Dr. Patricia Dues, the Oracle Applications Users Group's new president, has two goals: continued improvement of Oracle customer support and better relationships with newer, younger OAUG members.
When Dues was a new OAUG board member, she joined the OAUG Customer Support Council, a group that at the time was just getting off the ground, but since has grown to become a global collaboration. The Support Council is comprised of OAUG board members, users and Oracle representatives who work together to ensure Oracle customer support is correctly addressing the needs of users.
Dues joined the Support Council while she was working as the enterprise program manager for the City of Las Vegas. Later, she took on the role of information technologies portfolio and application manager. While working for the city, Dues learned that Oracle users in the public sector had specific needs that were different from the private sector. She joined the Support Council as a way to ensure Oracle customer support was meeting the needs of the public sector.
The OAUG Customer Support Council
Dues said that when she joined the Support Council in 2001, it was "a very challenging time for support." Oracle was in the process of ending support for the 10.7 release of its business applications in favor of Oracle E-Business Suite 11i. This was the first time companies were transitioning to Web-based applications, and Dues said it was a "big change for companies." On top of that, Dues described 11i as "rocky," and the upgrade was a particularly difficult one. As a result, a lot of companies wanted more time to complete their upgrades and to move to 11i only after problems were sorted out.
Because Dues worked in the public sector, she needed to address specific problems before migrating the City of Las Vegas from 10.7 to 11i. Dues explained that, for most public sector entities, budgeting and bookkeeping work differently than in the private sector, which means that changes to applications that don't affect the private sector could still have a big effect on the public sector. Some pieces of the applications the city used for budgeting didn't work as well for its purposes in 11i as they had in 10.7, and Dues didn't want to upgrade until everything worked properly. "We want to see that the upgrade is stable and then set an upgrade path," she said.
Dues worked through the Support Council to convince Oracle to give users more time to migrate to 11i. Furthermore, at the time, Oracle customer support was handled entirely by a call center. Dues and the Support Council worked to improve communication and convinced Oracle to post online answers to questions received repeatedly in the call center. The Support Council used this as a springing off point. "Now Oracle has an absolutely incredible support website," Dues said.
The OAUG Customer Support Council also worked with Oracle to develop an online forum that lets users suggest changes to Oracle. Oracle developers review the requests and decide whether to make the changes. Dues explained that what started as a way to voice problems "evolved into 'let's be proactive and help Oracle.'"
Dues chaired the Support Council from 2008 to 2009. During that time, she expanded the council to include other user groups, including the Independent Oracle Users Group, Quest International Users Group and the Oracle HCM Users Group. She was chair of the International Oracle Users Council Global Support Committee from 2011 to 2015, only stepping down recently to take on the role of OAUG president.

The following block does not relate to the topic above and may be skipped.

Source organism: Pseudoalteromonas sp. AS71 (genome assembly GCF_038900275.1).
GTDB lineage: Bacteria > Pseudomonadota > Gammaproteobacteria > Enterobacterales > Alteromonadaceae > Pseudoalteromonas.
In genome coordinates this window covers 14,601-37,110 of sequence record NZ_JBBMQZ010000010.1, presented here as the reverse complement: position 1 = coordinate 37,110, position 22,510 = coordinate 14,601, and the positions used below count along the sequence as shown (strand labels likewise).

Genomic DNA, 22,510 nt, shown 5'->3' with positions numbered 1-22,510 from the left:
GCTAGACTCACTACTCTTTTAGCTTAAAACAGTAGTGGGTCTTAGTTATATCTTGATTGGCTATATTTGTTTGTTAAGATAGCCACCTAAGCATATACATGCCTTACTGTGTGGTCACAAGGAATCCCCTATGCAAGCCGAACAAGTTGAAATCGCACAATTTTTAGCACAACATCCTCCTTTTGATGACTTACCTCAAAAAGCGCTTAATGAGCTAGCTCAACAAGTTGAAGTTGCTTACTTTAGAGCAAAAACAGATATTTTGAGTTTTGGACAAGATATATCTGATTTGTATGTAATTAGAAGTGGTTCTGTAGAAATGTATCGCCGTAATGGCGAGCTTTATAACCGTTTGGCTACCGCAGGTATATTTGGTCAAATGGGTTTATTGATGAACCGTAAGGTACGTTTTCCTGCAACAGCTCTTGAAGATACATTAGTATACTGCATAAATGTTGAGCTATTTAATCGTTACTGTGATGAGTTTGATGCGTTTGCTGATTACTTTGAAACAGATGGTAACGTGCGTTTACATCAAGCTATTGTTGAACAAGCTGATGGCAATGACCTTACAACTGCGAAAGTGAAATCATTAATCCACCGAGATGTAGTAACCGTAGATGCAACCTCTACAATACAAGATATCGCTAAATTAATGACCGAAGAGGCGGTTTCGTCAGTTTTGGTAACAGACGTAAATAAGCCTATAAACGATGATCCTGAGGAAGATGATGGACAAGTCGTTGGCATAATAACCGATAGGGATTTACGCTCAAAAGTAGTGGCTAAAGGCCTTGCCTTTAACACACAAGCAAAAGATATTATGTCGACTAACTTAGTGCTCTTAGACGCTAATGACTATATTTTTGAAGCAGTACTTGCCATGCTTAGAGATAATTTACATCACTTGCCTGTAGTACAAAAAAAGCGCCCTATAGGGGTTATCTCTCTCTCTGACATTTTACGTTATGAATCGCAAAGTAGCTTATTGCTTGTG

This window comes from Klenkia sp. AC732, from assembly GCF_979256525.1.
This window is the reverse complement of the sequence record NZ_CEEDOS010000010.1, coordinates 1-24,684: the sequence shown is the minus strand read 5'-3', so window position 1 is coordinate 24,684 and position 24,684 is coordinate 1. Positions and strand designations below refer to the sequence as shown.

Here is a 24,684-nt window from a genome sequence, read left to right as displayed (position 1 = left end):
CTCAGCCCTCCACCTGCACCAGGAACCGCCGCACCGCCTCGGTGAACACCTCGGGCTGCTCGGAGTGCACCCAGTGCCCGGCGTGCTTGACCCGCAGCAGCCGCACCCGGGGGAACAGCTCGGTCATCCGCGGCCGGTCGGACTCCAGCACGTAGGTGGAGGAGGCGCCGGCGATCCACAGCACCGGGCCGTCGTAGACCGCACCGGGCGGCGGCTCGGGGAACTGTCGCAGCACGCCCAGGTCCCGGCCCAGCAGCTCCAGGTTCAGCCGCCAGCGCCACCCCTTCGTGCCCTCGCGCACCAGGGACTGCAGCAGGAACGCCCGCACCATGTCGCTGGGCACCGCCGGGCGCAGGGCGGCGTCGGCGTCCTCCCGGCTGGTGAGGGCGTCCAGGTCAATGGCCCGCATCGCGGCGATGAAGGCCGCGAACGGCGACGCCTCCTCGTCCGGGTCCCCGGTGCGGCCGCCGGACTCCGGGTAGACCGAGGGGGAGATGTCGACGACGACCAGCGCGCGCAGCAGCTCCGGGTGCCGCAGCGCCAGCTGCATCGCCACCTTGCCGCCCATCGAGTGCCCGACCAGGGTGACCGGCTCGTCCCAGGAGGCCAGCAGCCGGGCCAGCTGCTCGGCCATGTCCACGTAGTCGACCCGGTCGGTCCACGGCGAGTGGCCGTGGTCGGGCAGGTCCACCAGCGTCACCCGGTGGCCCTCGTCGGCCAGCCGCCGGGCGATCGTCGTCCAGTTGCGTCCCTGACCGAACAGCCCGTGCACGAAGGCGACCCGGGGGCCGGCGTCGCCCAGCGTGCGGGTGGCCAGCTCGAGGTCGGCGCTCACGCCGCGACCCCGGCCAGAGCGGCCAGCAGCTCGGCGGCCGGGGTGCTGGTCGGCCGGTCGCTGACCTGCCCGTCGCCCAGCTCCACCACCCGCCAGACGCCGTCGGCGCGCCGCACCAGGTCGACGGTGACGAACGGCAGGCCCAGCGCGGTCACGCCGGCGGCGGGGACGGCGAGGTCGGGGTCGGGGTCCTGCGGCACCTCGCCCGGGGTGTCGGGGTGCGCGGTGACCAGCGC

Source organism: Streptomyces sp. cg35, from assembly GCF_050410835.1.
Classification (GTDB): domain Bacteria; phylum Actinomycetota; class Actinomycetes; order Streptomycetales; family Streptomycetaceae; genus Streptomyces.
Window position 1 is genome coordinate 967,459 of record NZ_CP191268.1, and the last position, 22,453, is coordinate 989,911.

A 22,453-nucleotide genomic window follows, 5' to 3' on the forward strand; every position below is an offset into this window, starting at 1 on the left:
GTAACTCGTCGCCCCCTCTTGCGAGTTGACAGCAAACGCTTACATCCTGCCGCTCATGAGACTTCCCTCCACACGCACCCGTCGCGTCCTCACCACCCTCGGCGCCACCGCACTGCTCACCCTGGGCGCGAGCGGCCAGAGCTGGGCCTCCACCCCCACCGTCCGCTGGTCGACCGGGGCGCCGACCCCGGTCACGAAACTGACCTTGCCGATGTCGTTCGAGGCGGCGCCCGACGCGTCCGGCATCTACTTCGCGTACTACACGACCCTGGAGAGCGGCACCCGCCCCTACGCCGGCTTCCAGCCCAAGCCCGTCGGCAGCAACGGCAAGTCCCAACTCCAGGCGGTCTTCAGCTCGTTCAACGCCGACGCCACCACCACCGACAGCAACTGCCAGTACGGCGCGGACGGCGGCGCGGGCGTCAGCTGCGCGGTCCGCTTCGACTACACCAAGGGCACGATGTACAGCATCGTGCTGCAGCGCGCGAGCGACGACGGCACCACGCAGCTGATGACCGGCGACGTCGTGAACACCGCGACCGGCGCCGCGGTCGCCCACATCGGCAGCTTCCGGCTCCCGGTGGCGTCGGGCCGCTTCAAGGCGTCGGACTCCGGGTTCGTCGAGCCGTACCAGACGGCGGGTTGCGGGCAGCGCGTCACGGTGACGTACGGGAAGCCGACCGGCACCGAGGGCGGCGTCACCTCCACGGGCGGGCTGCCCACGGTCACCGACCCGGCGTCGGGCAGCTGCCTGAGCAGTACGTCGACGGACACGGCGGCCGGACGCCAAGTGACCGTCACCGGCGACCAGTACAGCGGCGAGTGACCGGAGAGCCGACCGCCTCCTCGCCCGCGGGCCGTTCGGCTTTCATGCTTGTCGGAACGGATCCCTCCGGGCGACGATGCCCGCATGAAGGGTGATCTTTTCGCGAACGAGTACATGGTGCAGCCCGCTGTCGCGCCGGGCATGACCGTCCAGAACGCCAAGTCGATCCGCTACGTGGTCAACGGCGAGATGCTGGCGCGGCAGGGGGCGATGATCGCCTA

The Young Professionals Forum
While chairing the Global Support Committee, Dues received her doctorate in organization leadership in information systems and technology from the University of Phoenix, a for-profit school that's based in Arizona and offers classes online and at more than 100 campus locations nationwide. Since 2000, she has taught business, IT and project management classes at the university as an associate faculty member for its parent company, Apollo Education Group Inc., which focuses primarily on education and career training for people already in the workforce.
Now, Dues is bringing her experience as a professor to the goal of better supporting the OAUG's younger members. She noticed that the OAUG board was comprised mostly of people in their forties and fifties -- people who managed Millennials, but not Millennials themselves. "How can we help them?" she asked herself. "How can we groom them? Because they are our future."
Dues founded the Young Professionals Forum in 2014 to help younger Oracle professionals network and learn. "It took off," she said.
Dues wants to provide better support for young professionals in the OAUG. She is interested not only in teaching young professionals, but also in learning from them. "The way they learn is different," she said. "That's helping us evolve our organization."
The OAUG has added webinars to its repertoire, rather than relying only on face-to-face interaction. Dues said that, in the past, it sometimes felt like members were waiting for the group's conferences to share information. However, she said, "With the Millenials, they want the information now. We just have to be quicker." To meet this need, the OAUG has improved its website to provide faster access to information.
The OAUG is also in the process of partnering with universities and community colleges to help bring students into the industry. Dues said the young students "are so bright and you can see so much of a future for them, and I didn't want to lose them. We saw them as our future board members."
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